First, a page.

Francesca’s, a nationwide chain of fashion and accessories boutiques based in Texas, acquired the 13-year-old digitally native brand Richer Poorer on Tuesday. Effective immediately, Richer Poorer is now a wholly owned subsidiary of Francesca’s.
Francesca’s declined to disclose the terms of the deal, but according to Andrew Clarke, CEO of Francesca’s, the impetus was Richer Poorer’s experience with e-commerce, its wholesale partnerships and its Gen-Z audience. All three — e-commerce, wholesale and Gen Z — are areas where Clarke is targeting growth for Francesca’s. Francesca’s main shopper base is 18- to 25-year-olds, and since the launch of its tween-focused brand Franki in April 2022, it’ has’s been seeking a younger audience.
“Creating this new cooperative of brands allows us to benefit from a diverse bench strength of expertise, while setting up the whole for greater reach into our target markets,” Clarke said. “This will deliver increased operational efficiencies, accelerate our omnichannel capabilities and open new revenue streams [like wholesale].”
Seventy-five percent of Richer Poorer’s business is DTC but it has relationships with wholesalers including Revolve, Bloomingdale’s and Nordstrom. Francesca’s operates more than 400 of its own stores across the country. As part of the deal, Richer Poorer CEO Iva Pawling will now serve as president of Richer Poorer, Franki and wholesale for the entire company. Richer Poorer’s employees will remain on staff, and the brand’s operations are set to continue as normal. Francesca’s plans to orchestrate a relaunch of Richer Poorer in 2024.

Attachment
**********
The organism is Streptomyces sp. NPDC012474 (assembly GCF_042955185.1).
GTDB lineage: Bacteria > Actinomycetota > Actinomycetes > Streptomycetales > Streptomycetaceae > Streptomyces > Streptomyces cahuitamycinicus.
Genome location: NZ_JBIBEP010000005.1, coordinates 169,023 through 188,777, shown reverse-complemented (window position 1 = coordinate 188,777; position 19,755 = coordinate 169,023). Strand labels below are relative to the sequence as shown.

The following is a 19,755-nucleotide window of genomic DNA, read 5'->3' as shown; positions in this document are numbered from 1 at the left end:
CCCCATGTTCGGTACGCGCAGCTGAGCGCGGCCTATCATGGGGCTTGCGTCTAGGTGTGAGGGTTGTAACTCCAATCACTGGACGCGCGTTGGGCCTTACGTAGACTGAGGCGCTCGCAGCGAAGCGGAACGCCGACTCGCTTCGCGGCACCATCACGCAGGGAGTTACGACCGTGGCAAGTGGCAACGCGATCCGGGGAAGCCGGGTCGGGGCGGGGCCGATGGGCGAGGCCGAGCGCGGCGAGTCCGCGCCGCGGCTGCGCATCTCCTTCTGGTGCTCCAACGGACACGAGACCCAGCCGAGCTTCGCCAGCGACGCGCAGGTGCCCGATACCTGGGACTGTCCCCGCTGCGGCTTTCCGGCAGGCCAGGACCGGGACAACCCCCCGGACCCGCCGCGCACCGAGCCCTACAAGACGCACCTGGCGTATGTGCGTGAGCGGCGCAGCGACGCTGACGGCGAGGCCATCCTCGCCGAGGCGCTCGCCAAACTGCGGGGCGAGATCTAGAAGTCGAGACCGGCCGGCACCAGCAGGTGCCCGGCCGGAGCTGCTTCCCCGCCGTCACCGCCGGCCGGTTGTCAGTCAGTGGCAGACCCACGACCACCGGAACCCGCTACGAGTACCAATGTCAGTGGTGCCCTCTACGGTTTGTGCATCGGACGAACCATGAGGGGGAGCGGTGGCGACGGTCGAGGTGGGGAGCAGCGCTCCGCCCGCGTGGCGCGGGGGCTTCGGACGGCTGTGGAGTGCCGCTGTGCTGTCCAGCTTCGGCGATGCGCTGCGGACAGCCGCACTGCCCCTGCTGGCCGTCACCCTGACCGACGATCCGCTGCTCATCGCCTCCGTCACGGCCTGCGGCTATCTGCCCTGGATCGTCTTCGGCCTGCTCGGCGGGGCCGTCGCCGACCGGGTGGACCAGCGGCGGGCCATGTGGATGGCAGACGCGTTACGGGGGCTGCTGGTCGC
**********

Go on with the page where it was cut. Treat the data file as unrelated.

In 2020, Francesca’s had reached over $400 million in revenue. However, the company’s declined to share revenue since going bankrupt, being acquired by TerraMar Capital and taken private in 2021. This is Francesca’s first acquisition.
Richer Poorer saw growth during the pandemic, fueled by demand for loungewear and the rising tide of e-commerce sales in 2021. The company increased its direct and online sales from 30% of revenue to 75% between 2020 and 2021. Since then, it’s launched a number of new categories in apparel like trousers and blazers.
The acquisition comes just after other DTC-focused and digitally-native brands were acquired by larger retail brands. In April, Express bought Bonobos from Walmart, and FullBeauty Brands bought the plus-size-focused fashion brand Eloquii from Walmart. Going back a bit further, Victoria’s Secret bought the online intimates brand Adore Me in November of last year.
“The shifting DTC landscape has required strong startup brands like Richer Poorer to seek new means of capital and growth,” said Ryan Davis, executive managing director at Tiger Capital, a partner in the acquisition. New challenges like Apple’s changing privacy rules are making digital customer acquisition harder and more expensive, plus venture capital firms have become less willing to dump money into brands without clear paths to profitability. Together, this has left DTC brands struggling to see the same growth they saw in the 2010s.